The ORSA gives the insurer and its stakeholders information about how strategy takes account of material risks that may threaten the insurer, the possible impact of this on its financial position and what the insurer can do to deflect or mitigate risks.
Every insurer who falls under Solvency II must prepare an ORSA report at least once a year and submit it to De Nederlandsche Bank (DNB). The ORA is an instrument comparable to the ORSA report, but applies in the period before ORSA becomes applicable and is less comprehensive.
No prescribed form
There is no prescribed form for an ORSA report. Insurers are therefore free to decide how to structure the report. This will enable them to tailor it to the requirements of their own business operations. However, there are a number of elements which an ORSA report must always contain.
The insurer assesses its own risks and solvency in an ORSA report. Subjects that must in any event be covered are:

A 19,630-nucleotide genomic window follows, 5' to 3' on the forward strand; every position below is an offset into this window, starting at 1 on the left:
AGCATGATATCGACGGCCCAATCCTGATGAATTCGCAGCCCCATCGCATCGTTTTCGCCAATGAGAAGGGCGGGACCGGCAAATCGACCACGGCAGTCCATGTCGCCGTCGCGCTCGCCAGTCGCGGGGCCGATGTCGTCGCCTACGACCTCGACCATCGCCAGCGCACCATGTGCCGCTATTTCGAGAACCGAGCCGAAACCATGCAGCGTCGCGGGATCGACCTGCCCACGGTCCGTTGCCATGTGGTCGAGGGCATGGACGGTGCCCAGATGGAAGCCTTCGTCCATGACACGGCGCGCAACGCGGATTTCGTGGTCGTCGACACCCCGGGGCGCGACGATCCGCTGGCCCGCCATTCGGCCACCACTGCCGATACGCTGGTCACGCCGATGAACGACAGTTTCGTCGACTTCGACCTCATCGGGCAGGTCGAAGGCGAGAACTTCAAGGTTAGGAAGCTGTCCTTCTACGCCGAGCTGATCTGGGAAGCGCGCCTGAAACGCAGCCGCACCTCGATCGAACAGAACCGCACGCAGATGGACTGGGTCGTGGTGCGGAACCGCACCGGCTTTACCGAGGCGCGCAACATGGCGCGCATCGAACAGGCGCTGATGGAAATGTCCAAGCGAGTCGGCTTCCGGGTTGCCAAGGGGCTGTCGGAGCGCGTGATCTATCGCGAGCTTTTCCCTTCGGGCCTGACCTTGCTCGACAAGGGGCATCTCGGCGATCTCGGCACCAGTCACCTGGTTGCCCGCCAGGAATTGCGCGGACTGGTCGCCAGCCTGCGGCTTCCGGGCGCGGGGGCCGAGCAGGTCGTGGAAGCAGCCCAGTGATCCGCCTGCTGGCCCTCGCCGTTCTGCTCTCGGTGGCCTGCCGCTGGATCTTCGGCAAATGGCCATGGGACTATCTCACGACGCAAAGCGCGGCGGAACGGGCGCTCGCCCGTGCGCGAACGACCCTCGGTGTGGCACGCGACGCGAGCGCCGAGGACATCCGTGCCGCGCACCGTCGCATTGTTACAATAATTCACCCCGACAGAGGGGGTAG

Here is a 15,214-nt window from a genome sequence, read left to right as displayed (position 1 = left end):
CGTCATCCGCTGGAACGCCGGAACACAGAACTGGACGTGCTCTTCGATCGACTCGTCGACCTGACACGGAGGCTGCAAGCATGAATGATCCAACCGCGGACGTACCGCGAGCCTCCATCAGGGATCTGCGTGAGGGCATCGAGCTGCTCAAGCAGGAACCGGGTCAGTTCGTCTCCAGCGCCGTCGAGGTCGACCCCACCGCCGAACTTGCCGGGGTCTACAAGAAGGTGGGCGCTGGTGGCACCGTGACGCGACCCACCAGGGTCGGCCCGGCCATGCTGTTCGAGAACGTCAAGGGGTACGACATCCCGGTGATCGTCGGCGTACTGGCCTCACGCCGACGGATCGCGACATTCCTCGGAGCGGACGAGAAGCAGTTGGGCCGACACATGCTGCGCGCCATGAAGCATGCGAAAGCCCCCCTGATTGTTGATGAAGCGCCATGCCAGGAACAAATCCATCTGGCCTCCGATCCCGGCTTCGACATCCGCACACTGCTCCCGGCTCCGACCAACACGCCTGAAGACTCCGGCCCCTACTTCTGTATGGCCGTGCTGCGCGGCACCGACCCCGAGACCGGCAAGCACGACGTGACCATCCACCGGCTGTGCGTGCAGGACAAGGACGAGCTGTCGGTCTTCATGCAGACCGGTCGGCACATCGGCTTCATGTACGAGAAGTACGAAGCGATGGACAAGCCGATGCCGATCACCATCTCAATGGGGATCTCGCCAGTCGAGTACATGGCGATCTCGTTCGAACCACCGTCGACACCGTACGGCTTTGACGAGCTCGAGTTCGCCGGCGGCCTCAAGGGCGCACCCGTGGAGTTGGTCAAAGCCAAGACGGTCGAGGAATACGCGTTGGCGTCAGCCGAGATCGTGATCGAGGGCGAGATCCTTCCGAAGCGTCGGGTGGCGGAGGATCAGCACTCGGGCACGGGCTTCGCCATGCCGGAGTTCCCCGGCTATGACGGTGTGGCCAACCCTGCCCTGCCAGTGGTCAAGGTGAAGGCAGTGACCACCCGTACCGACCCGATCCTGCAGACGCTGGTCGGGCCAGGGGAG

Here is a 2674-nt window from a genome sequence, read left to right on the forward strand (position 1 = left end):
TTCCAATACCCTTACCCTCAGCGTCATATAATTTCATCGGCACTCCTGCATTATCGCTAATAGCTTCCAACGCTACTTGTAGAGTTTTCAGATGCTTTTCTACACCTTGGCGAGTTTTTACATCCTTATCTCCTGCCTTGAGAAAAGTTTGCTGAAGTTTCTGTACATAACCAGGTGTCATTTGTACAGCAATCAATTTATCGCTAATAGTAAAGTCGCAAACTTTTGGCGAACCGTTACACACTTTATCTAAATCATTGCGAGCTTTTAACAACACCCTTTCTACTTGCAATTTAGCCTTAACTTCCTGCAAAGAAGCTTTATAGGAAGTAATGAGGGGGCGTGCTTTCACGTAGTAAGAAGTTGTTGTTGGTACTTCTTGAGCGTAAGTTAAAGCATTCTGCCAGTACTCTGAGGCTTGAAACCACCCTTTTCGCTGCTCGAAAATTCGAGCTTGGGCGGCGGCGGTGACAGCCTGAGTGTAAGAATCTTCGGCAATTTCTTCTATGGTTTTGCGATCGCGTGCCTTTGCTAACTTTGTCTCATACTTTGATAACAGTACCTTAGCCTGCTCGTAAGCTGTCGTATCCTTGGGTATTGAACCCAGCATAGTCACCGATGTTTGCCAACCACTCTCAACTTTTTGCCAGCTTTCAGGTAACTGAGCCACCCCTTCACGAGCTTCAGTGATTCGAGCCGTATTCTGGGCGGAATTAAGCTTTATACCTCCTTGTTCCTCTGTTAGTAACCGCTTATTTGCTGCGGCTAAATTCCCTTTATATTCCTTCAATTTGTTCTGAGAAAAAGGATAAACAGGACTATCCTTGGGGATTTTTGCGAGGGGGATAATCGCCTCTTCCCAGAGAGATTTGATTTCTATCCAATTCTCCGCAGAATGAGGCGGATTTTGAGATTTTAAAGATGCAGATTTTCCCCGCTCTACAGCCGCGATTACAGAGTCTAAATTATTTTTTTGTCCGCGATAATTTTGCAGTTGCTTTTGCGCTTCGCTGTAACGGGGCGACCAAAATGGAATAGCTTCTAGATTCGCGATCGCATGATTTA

- the overall solvency needs;
- the continuous compliance with the prescribed capital requirements;
- the continuous compliance with the prescribed requirements regarding technical provisions;
- the significance of any deviation in the insurer’s risk profile from the assumptions underlying the solvency capital requirement (‘appropriateness of the standard formula’).
No calculation of regulatory requirement
The assessment of own risks and solvency is not intended to enable the insurer to calculate its own regulatory capital requirement. The regulatory capital requirement may be changed only in relation to the requirements of the standard model by an approved (partial) internal model or by means of a capital add-on. However, the ORSA does provide stakeholders with additional information about any discrepancies between the regulatory requirement and the solvency needs as assessed by the insurer itself.
Both the management board and the internal audit department of the institution must be involved in drawing up the ORSA and must be aware of all material risks to which the institution is exposed. The board is responsible for directing the process of conducting the ORSA and ensuring that the assessment is in keeping with the institution’s general strategy and any risk control strategies.